X. Tuba & French Horn

Sometime in the 1980s we had finally developed mutes for trumpet, piccolo trumpet, and tenor and bass trombone. What next ? To fill out our sordina family we needed a tuba and a French horn mute. 


I had no idea where to start on the tuba mute. After some perfunctory struggles with gigantic aluminum waste paper basketsin our sordina cellar (we were then a home business), I decided to leave the tuba mute to Humes & Berg and other large mute makers. If not the tuba then the French horn.  In 1982 I was playing trumpet in the Chicago Lyric Opera orchestra.I had the horn section bring  their collections of French horn transposing mutes to a rehearsal. At the break they all tried the different mutes. Surprisingly they  all agreed that the most beat up and ugly mute of all was the best.This mute was a standard transposing stop mute. There were no manufacturer’s name or marks of any kind.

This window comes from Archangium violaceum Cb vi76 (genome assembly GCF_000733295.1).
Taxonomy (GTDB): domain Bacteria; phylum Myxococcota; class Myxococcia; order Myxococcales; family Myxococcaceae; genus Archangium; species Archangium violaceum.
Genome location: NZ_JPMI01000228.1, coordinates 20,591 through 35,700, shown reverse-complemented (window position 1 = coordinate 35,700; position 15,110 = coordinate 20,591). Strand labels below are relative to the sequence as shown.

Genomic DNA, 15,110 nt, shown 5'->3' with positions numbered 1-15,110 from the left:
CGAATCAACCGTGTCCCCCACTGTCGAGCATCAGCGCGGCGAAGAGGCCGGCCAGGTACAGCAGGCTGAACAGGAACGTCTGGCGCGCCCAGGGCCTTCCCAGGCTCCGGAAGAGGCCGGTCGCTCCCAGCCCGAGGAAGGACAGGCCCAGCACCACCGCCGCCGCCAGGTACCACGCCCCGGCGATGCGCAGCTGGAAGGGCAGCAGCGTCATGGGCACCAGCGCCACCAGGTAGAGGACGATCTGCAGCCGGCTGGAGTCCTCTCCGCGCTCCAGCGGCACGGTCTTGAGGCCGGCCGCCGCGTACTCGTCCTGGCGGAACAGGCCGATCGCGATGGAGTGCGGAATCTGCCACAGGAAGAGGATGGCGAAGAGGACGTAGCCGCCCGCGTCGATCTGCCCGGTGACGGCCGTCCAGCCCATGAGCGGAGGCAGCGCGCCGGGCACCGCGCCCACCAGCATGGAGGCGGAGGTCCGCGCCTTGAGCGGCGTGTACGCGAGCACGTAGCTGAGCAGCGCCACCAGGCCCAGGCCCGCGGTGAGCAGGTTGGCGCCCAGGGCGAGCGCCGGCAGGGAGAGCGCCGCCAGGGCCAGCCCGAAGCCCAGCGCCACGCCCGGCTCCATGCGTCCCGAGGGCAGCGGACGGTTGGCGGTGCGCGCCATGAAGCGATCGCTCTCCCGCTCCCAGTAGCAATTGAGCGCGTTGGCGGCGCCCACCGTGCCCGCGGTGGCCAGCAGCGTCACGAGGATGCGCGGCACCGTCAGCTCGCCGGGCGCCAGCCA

The French horn transposing stop mute is called this because the performer must compensate for the change of pitch caused by the ring of cork that seals the mute into the bell and shortens the length of tubing. To do this transposition the player must use fingerings a half tone lower than the open horn. The sound comes out of a small mouthpiece-like appendage at the end of the mute. Our copy is in a somewhat heavier brass, nicely lacquered, with an artistically done cork closure. As a final touch we have added a leather thong wrist strap, useful on  fast mute changes.

Some thirty years later this mute has become the most used stop mute. We have sold over one thousand a year for  as far back as I can remember. Who are you horn players ?Why do so many thousands of you keep buying our mute ? The original mute we transformed into a beautiful objet d’art could have been one hundred years old, made in some one man horn shop. It is a descendent of the French horn mute used by horn players in W.A. Mozart’s opera Idomeneo, in  1781.

For those of you who would like a more scientific analysis of the open vs. the muted horn, I have attached an article by Chris Earnest, published in 1972 in The Horn Call, journal of the International Horn Society.